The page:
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Authors: Alyson Noel

Fated (12 page)

BOOK: Fated
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“I hope you’ll stick around long enough to check out the band.” His voice floats over my head. “They came all the way from Albuquerque. They’re only here for tonight. Be a shame to miss it.”

I swallow hard, settling my bag high on my shoulder, as I struggle to settle myself, needing to play it cool for now, then bolt when I can.

“’Fraid I’ll have to miss it,” I say, striving for nonchalant, but my voice betrays me with the way it trembles and pitches. “Gotta bus to catch, so … if you don’t mind.” I wriggle my fingers, motioning for him to step out of my way. But he remains right where he is, blocking my exit with a grin on his face.

He cocks his head, allowing a clump of hair to fall across his eyes as his gaze sweeps over me and his tongue flicks across his front teeth. “Now you’re just being mean,” he says, smile broadening as he rakes a hand through his bangs. “Least you could do is stay a while. Give us a chance to get to know each other better. I had no idea Paloma was hiding such a pretty granddaughter—did you?” He turns to his father, their eyes meeting in a private joke that escapes me.

I start to speak. Start to ask how he knows about Paloma and me. But before I can get there, he says, “Trust me, Enchantment is even smaller than it looks. Hard to keep a secret in a town where everyone knows everyone.”

His eyes meet mine, but instead of that odd, nonreflective blue they once were—they’re now crimson. And when his lip quirks to the side, they part just enough to allow the snake to slip out and dart straight for my chest.

I gasp. Shove him aside and make for the door. Fingers straining for the handle, just inches away, when the walls begin to melt, the roof begins to sink, and the space shrinks so small it swallows the door and bars my escape.

The room crushing, pressing, forcing me to the floor, forcing me to my knees—depleting it of oxygen, making it impossible to breathe—to see—to do much of anything other than scream.

I scream until my head swells with the sound of it.

Scream until my eyes fill with bright swirling circles.

Scream until I realize I haven’t screamed at all—the sound stayed inside me, never found its way out.

A cool, firm hand clamps hard on my shoulder, as the boy peers at me and says, “Hey—hey there, you okay?”

I stare at him sideways, seeing him for what he truly is—no longer a demon but rather a beautiful, overconfident boy wearing a false mask of concern.

“Can I get you some water? Do you need to sit down?” His eyes crease with amusement as the room settles around me, returning to normal again.

He reaches toward me, offers a hand, but I’m quick to jump up, slip out of his grip. Noting the way his dad watches, his face placid, unreadable, while the boy hovers beside me, pretending to care.

“Get away from me,” I mumble, my voice weak, whimpering—my body a trembling mess of nerves. Assuring myself that what I saw was real, even though it’s ridiculous, even though they do their best to pretend not to have noticed.

“Hey now.” He reaches toward me again. “That’s no way to—”

“I said,
don’t touch me!
” I grab hold of my bag—bolt for the door.

The boy calling after me as I shove through crowds of people my age, people I might’ve befriended had Paloma succeeded in keeping me here.

Knocking into girls and bouncing off boys, until one in particular catches me, steadies me. His fingers circling my arm as he peers down and says, “You okay?”

I struggle against him, fight to break free. Though it’s not long before I’m overcome by a cool wash of calm chased by a comforting warmth that folds like a blanket around me. My movements slowed, my thoughts becoming so hazy and loose, I abandon my flight. Robbed of all recollection of why I wanted to leave when I’d do anything to always feel so secure—so safe—so loved and at peace.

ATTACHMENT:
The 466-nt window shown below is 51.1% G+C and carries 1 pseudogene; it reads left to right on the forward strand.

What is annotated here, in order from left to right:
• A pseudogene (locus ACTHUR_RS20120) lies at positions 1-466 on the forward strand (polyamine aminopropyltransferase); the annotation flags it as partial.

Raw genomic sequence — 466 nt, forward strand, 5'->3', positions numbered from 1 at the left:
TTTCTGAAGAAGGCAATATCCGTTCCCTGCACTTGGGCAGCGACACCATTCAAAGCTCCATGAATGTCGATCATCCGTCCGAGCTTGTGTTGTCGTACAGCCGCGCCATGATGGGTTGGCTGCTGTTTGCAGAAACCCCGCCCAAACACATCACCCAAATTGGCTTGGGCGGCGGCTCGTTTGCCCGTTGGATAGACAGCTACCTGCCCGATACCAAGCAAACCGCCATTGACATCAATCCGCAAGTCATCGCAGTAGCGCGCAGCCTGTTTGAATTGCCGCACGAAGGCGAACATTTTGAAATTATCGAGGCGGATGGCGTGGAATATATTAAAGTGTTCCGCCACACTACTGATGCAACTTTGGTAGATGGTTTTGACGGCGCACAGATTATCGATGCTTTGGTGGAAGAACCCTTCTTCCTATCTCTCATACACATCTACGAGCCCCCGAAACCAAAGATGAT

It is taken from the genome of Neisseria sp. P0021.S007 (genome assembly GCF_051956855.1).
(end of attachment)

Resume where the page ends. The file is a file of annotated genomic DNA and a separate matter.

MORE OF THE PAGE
So at home in his arms.

I melt against his chest—lift my gaze to meet his. Gasping when I stare into a pair of icy-blue eyes banded by brilliant flecks of gold that shine like kaleidoscopes, reflecting my image thousands of times.

The boy from my dream.

The one who died in my arms.


As the boy claimed they were:

“Not to worry, brother—it’s the soul that I want, the heart is all yours.”

But I know it can’t be. My mind is deceitful. I can longer trust the things that it shows me.

I break free, jolted by the sudden loss of warmth—the crushing chill that surrounds me the instant I sever his touch.

“I’m sorry—I just … I thought you needed—” He peers at me, gaze fraught with worry, head cocked in a way that causes his long, glossy black hair to spill down his side.

But before he can finish, I’m gone. Racing across the room, I blow past the exit and make my way up a steep flight of stairs—convincing myself the boys aren’t real, or at least not in the way that I think.

The hallucinations and dreams are merging as one. I just need to get out of here—just need to—

I’m about halfway down the alley when I allow myself to stop beneath the only street lamp that’s lit, where I sag against the wall and fight to catch my breath. My body bent forward, fingers clutching hard at my knees, as slick waves of hot, clammy sweat course under my clothes—thoroughly wetting me.

I yank on my ponytail, pry it away from the place where it clings fast to my neck, and when I return my hand to my knee, my gaze is caught by the stamp I’d failed to notice ’til now:

A red ink coyote with glaring red eyes.

This town holds secrets you can’t even begin to imagine. It is full of coyotes, and Coyote is a trickster you must learn to outsmart.

The memory of Paloma’s words causing me to push away from the wall, fumble blindly toward the street, as the glowing ones surge toward me, their numbers increasing until they surround me.

Having overpowered the herbs, they jump out of windows, leap from shadowed doorways—as the crows swoop down to my ankles and peck at my feet—squawking in outrage as I stumble right over them, turning them to clumps of bloodied feathers that cling to my shoes.

Only a few yards of asphalt lying between the bus stop and me—one double lane road and I’m free.

Free of the Rabbit Hole, this alleyway, this horrible town, the glowing people, the crows, and the boys with the unearthly blue eyes.

I can make it.

I can do it.

I have to.

I’ve no choice.

Never mind that my vision is narrowing, turning everything to bright shining spots that shimmer before me.

Never mind that my legs are wobbly, knees no longer willing to carry me.

I bang into the street, arms outstretched, struggling to see through the glare. My lips moving in a silent plea:

Help me—please—just a few more steps and I’m there!